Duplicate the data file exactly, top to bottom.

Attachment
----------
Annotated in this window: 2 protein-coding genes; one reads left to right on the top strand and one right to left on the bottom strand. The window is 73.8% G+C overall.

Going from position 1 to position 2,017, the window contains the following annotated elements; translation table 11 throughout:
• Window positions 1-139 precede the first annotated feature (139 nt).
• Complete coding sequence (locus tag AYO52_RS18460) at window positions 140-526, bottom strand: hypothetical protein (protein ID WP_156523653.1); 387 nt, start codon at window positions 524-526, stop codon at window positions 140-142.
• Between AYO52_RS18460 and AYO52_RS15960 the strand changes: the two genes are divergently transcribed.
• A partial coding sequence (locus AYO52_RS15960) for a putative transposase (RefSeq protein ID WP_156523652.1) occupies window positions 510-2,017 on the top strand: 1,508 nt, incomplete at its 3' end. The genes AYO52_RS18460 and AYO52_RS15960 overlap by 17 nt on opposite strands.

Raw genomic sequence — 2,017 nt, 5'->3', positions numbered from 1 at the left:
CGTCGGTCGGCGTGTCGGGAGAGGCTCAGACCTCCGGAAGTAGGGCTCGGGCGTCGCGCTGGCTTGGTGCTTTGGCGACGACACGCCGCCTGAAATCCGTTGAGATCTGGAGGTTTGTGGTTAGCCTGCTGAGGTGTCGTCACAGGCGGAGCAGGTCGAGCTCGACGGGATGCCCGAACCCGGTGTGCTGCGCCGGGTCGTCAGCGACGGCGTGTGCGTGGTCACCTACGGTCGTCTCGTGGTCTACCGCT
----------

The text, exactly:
Annotated in this window: 2 protein-coding genes; one reads left to right on the top strand and one right to left on the bottom strand. The window is 73.8% G+C overall.

Going from position 1 to position 2,017, the window contains the following annotated elements; translation table 11 throughout:
• Window positions 1-139 precede the first annotated feature (139 nt).
• Complete coding sequence (locus tag AYO52_RS18460) at window positions 140-526, bottom strand: hypothetical protein (protein ID WP_156523653.1); 387 nt, start codon at window positions 524-526, stop codon at window positions 140-142.
• Between AYO52_RS18460 and AYO52_RS15960 the strand changes: the two genes are divergently transcribed.
• A partial coding sequence (locus AYO52_RS15960) for a putative transposase (RefSeq protein ID WP_156523652.1) occupies window positions 510-2,017 on the top strand: 1,508 nt, incomplete at its 3' end. The genes AYO52_RS18460 and AYO52_RS15960 overlap by 17 nt on opposite strands.

Raw genomic sequence — 2,017 nt, 5'->3', positions numbered from 1 at the left:
CGTCGGTCGGCGTGTCGGGAGAGGCTCAGACCTCCGGAAGTAGGGCTCGGGCGTCGCGCTGGCTTGGTGCTTTGGCGACGACACGCCGCCTGAAATCCGTTGAGATCTGGAGGTTTGTGGTTAGCCTGCTGAGGTGTCGTCACAGGCGGAGCAGGTCGAGCTCGACGGGATGCCCGAACCCGGTGTGCTGCGCCGGGTCGTCAGCGACGGCGTGTGCGTGGTCACCTACGGTCGTCTCGTGGTCTACCGCT